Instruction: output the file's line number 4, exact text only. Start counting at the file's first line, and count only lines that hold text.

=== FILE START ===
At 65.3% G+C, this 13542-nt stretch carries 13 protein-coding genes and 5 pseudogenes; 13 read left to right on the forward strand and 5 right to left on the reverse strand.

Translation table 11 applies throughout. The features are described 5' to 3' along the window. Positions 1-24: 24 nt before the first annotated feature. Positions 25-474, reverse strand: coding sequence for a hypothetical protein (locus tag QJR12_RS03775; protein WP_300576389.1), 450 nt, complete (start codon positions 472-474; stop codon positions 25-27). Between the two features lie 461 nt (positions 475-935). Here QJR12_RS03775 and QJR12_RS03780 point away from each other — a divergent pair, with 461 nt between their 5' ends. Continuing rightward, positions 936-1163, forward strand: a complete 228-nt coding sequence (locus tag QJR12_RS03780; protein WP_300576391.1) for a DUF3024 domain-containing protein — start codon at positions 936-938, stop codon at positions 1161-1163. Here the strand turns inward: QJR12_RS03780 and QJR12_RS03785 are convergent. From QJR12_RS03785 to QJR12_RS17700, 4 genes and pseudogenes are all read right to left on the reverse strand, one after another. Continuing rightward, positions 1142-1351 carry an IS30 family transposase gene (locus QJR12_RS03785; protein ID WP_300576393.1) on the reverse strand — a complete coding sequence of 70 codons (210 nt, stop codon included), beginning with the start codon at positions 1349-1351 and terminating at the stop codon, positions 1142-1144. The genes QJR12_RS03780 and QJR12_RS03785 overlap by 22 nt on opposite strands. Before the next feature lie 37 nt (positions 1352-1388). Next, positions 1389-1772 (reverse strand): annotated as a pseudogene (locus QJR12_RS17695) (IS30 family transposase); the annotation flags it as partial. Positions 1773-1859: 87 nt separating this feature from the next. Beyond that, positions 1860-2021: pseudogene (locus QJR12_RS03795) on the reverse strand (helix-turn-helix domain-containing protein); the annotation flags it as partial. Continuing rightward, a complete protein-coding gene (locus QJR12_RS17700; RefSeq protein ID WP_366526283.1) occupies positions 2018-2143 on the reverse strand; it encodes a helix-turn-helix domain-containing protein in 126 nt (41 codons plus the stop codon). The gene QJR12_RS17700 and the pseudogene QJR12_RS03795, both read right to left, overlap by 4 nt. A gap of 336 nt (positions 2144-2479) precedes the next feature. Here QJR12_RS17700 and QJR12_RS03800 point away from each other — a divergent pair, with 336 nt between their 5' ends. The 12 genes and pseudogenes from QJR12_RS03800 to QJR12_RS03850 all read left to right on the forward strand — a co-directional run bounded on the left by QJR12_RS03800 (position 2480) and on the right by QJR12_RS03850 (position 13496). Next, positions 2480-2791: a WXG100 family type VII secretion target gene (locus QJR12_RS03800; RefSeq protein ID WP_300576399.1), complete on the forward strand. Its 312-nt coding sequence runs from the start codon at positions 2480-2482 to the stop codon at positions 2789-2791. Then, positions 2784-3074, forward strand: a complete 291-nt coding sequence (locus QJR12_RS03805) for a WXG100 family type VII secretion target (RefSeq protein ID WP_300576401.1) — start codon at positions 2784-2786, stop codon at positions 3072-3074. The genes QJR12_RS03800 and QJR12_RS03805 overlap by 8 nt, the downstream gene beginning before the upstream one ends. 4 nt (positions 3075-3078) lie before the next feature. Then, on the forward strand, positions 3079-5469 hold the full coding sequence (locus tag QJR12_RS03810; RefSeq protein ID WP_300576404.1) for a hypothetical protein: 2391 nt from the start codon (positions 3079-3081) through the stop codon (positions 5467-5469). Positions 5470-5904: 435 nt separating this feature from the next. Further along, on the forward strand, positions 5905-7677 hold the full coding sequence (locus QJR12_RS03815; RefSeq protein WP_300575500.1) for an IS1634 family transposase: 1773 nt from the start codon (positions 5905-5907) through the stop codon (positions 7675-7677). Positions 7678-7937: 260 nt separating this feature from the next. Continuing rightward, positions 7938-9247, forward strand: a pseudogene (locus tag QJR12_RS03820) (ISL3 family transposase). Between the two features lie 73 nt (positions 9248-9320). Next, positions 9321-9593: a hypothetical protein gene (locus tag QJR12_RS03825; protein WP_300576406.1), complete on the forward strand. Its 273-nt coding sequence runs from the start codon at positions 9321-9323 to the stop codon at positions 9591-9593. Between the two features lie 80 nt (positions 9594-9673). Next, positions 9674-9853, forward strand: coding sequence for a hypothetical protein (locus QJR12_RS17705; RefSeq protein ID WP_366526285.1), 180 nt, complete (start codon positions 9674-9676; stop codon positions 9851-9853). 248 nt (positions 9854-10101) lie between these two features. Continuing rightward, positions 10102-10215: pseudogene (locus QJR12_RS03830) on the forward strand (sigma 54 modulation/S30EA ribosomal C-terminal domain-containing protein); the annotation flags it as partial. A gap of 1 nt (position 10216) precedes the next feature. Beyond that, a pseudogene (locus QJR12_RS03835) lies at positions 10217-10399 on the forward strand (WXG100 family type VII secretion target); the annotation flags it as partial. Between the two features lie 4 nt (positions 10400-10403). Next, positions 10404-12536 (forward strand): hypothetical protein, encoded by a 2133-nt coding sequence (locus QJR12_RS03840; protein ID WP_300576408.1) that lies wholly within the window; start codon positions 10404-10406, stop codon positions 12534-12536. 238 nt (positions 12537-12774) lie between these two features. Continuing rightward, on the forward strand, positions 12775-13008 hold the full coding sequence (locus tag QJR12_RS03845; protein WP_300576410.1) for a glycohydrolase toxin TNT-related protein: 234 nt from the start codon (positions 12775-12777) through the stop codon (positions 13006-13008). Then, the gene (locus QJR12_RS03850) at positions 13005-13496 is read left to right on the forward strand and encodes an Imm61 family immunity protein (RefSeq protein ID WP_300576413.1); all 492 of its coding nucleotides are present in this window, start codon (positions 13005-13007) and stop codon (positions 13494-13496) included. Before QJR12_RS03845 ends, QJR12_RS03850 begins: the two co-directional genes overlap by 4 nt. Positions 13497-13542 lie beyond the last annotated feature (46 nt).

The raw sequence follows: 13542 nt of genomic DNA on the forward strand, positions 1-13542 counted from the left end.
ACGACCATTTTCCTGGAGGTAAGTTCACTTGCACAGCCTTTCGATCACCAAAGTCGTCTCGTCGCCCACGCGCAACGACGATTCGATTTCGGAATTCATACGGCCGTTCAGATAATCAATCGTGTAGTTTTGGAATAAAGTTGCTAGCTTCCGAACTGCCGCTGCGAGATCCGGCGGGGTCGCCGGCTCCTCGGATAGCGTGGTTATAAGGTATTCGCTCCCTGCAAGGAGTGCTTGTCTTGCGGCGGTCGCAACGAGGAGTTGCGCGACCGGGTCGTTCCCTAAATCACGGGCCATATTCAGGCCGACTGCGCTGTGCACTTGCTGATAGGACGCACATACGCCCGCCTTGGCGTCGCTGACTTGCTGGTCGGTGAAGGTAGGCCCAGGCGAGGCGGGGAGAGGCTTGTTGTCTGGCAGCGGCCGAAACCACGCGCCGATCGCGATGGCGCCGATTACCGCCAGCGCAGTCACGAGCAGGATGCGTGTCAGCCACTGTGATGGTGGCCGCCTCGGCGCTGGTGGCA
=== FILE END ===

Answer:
ACGACCATTTTCCTGGAGGTAAGTTCACTTGCACAGCCTTTCGATCACCAAAGTCGTCTCGTCGCCCACGCGCAACGACGATTCGATTTCGGAATTCATACGGCCGTTCAGATAATCAATCGTGTAGTTTTGGAATAAAGTTGCTAGCTTCCGAACTGCCGCTGCGAGATCCGGCGGGGTCGCCGGCTCCTCGGATAGCGTGGTTATAAGGTATTCGCTCCCTGCAAGGAGTGCTTGTCTTGCGGCGGTCGCAACGAGGAGTTGCGCGACCGGGTCGTTCCCTAAATCACGGGCCATATTCAGGCCGACTGCGCTGTGCACTTGCTGATAGGACGCACATACGCCCGCCTTGGCGTCGCTGACTTGCTGGTCGGTGAAGGTAGGCCCAGGCGAGGCGGGGAGAGGCTTGTTGTCTGGCAGCGGCCGAAACCACGCGCCGATCGCGATGGCGCCGATTACCGCCAGCGCAGTCACGAGCAGGATGCGTGTCAGCCACTGTGATGGTGGCCGCCTCGGCGCTGGTGGCA